Tomatoes make up approximately one third of all canned fruits and vegetables. Whether whole or chopped, fried, sautéed, or in a sauce, they are the undisputed heavyweight of the canning sector.

The high demand for tomatoes, either for private consumption, catering, or the ready-meal industry, means that production increases year after year.

Still Life with Canned VegetablesReal Academia de Gastronomía

From Artichokes to Asparagus

Many other vegetables are also canned: peppers (bell, piquillo, sweet, spicy, whole or in strips), borage, green beans, artichokes, thistles, peas, and broad beans. Almost any resource on earth can be put through preservation processes and reach consumers with the highest quality.

Some products also have quality stamps, including Tudela artichokes, Almagro eggplants, Lodosa piquillo peppers, and Navarre asparagus.

Canned BeansReal Academia de Gastronomía

That is not to mention legumes, which are also used in the industry and even go on sale in the form of delicious ready meals.

Artichokes with Broth and Jerusalem ArtichokesReal Academia de Gastronomía

Fruits and Vegetables: Simply Open and Serve

Whether just opened and eaten, or used to prepare gourmet dishes, canned fruits and vegetables offer lots of different options.

Still Life with Canned VegetablesReal Academia de Gastronomía

Open and Eat... or Cook

One of the great advantages of canned fruits and vegetables is that you can enjoy them as soon as you open the can.

In the case of asparagus, it is important to serve it right before you are going to eat it, because it dries out very quickly.

One way to serve peppers is straight from the jar with meat, but they can also be used in cooking in lots of different ways, such as stuffed or in a confit.

Canned AspargusReal Academia de Gastronomía

What Happens to the Liquid?

The liquid in which the products are preserved is called "covering liquid" and it is a big mistake to drain it as soon as you open the jar or can.

Canned Piquillo PeppersReal Academia de Gastronomía


Firstly, in case you don't eat the entire contents of the can.

Secondly, because the juice that comes with the produce—oil, brine, or syrup—can be really useful for preparing dishes.

That is, of course, as long as it is a first-rate product from a reliable manufacturer. If the liquid tastes of preservatives, it means it is not high quality.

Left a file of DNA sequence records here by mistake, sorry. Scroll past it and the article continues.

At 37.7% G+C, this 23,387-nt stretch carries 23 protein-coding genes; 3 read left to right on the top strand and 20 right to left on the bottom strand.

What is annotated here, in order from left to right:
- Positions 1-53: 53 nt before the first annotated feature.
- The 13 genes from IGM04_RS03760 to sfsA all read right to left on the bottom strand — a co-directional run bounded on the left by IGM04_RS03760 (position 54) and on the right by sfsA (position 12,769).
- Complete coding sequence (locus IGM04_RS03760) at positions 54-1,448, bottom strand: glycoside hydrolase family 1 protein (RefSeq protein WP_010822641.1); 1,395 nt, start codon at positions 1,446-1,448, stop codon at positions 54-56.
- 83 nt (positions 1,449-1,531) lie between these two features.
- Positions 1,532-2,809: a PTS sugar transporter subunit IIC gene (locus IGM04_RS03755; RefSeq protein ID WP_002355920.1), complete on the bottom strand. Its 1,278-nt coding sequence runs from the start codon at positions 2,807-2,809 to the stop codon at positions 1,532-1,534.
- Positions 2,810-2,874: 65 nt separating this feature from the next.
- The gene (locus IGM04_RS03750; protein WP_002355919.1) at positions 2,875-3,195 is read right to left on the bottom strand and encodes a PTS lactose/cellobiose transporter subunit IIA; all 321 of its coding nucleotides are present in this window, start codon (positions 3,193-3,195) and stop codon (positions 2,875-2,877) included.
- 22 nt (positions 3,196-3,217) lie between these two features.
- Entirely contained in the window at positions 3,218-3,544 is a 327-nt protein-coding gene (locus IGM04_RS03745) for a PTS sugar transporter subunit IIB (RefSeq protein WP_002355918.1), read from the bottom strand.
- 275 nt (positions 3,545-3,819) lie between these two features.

Still Life with Canned VegetablesReal Academia de Gastronomía

A Range of Containers

Preserved fruits and vegetables are presented in various forms and packaging—Tetra Paks, cans, or glass jars—to meet to the needs of the consumer.

Leeks with Orange and FishReal Academia de Gastronomía

Gourmet and Haute Cuisine in a Can

The most recent innovation in the fruit and vegetable canning industry is aimed at offering the highest quality canned produce.

With designer packaging and outstanding produce fit for the most discerning palates, these products have found their way into the best kitchens, and the catering sector too.

Credits: Story

Text: Silvia Artaza, in collaboration with Ismael Diaz Yubero, Spain’s representative at the Food and Agriculture Organization of the United Nations (FAO) and Agriculture, Fisheries, and Food Advisor for the Spanish Embassy in Rome. Member of the Spanish Royal Academy of Gastronomy.

Image: Foods & Wines from Spain / Spanish Institute for Foreign Trade / Trevijano / David de Luis (products supplied by La Catedral de Navarra).

Acknowledgements: Rafael Ansón, president of the Spanish Royal Academy of Gastronomy; Elena Rodríguez, director of the Spanish Royal Academy of Gastronomy; María García and Caroline Verhille, contributors to the Spanish Royal Academy of Gastronomy.

Spanish Royal Academy of Gastronomy

This exhibition is part of the Spanish Gastronomy project jointly coordinated by Google Arts & Culture and the Spanish Royal Academy of Gastronomy.

Credits: All media
The story featured may in some cases have been created by an independent third party and may not always represent the views of the institutions, listed below, who have supplied the content.